To elevate the glamour a notch, District 4’s Allan Bradford in the “State of the Dump” portion of his own address said he’d been complimented at the same county commissioners’ convention on Dade’s garbage facility. “They said we have the cleanest transfer station in the state of Georgia,” he crowed.

County Executive Chairman Ted Rumley said in his address that he’d toured Brow Wood, the new housing development and assisted living facility recently completed on Lookout Mountain, and been had impressed at its size and quality. “It’s a great addition to Dade County,” he said.

Rumley had also met with neighborhood association representatives and the Georgia Environmental Department at a development that had not turned out so well, the old Preserve at Rising Fawn in Johnson’s Crook. He said the EPD will now determine if any more building will be allowed at the Crook. It’s stopped for now, he said.

Additionally, Rumley reported that Dade Middle School planned to build a cross-country track and that Georgia Forestry Commission would do the bulldozer work.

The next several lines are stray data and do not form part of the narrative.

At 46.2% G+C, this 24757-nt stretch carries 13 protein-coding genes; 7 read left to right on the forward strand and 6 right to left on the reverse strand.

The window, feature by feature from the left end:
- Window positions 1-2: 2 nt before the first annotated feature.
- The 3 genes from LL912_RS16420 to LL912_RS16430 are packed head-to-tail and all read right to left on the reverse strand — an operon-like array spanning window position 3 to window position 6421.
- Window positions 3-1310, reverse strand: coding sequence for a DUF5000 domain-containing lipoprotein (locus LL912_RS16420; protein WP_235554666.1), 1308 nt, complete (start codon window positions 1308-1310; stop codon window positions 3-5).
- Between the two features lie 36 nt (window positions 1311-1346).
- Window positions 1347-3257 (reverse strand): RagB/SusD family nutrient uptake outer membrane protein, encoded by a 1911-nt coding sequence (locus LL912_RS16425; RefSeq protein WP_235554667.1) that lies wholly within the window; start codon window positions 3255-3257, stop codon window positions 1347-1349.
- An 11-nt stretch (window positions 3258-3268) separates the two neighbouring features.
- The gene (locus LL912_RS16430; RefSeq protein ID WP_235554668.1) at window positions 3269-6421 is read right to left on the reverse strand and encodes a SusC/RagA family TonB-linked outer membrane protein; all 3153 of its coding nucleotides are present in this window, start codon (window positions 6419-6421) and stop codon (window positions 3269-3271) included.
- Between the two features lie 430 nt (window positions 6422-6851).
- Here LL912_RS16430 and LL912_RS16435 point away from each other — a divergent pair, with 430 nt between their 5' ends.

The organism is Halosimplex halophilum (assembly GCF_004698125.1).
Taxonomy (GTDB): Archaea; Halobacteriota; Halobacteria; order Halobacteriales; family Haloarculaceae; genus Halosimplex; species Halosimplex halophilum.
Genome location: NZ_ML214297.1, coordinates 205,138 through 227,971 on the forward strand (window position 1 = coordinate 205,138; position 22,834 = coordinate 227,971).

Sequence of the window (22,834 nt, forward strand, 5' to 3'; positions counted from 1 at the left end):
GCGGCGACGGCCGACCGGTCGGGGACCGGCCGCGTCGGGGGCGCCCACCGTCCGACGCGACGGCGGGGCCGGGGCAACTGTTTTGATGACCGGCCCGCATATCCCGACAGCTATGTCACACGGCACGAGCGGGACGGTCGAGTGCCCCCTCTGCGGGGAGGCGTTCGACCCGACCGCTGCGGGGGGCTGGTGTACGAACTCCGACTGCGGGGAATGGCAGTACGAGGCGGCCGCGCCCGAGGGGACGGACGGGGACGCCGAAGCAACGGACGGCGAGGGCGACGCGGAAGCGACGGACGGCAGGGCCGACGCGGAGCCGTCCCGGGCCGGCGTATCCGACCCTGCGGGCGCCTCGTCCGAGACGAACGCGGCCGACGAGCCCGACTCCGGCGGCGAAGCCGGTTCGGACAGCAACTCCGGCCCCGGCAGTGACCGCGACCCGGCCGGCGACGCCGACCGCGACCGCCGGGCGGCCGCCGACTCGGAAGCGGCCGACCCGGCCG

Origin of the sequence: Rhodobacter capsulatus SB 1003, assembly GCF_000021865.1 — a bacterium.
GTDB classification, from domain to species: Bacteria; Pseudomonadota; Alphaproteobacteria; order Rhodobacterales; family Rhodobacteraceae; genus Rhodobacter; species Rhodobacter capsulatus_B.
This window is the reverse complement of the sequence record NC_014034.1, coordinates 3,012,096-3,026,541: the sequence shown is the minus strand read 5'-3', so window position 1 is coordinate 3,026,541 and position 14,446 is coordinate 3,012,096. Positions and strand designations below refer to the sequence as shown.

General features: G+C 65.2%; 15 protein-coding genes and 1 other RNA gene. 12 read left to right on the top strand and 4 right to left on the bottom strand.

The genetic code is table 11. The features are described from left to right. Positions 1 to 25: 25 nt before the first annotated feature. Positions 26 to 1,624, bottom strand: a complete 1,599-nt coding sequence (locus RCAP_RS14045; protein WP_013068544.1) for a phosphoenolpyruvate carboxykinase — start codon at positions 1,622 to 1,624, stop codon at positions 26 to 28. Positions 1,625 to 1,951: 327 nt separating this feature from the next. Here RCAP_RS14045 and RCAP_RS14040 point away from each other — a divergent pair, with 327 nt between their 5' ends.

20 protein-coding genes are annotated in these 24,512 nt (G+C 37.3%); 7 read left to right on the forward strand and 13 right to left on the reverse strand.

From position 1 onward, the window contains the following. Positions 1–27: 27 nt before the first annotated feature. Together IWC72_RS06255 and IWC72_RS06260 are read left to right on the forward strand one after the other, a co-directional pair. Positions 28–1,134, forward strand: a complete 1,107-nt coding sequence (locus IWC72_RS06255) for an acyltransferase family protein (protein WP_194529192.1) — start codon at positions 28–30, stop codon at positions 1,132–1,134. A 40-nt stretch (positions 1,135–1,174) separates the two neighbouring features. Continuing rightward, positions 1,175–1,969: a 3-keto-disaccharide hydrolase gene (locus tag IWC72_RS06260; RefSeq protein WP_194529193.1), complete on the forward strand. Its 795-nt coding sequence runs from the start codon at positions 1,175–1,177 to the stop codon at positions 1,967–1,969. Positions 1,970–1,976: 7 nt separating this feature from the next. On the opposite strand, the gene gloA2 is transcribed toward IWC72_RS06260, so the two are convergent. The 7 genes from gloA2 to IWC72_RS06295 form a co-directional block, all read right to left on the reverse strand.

Dade Public Library manager Marshana Sharp said the library’s summer reading program for children kicks off soon—interested parties can call the library for more information at (706) 657-7857—and that the board of education’s school lunches for qualifying minors (0-18 years of age) would be served this summer at the library.

In citizens’ participation, nonresident Regan Wooten appeared as he did last month to petition the county commissioners for help with a legal snarl that he said began in 2009 with a traffic stop in Dade and has never gone away. “They have destroyed my life over this,” he said.

Last month the commissioners referred him to the county attorney. This time Chairman Rumley said he would review the matter himself.

The Dade County Commission meets at 6 p.m. in the county Administrative Building on the first Thursday of each month.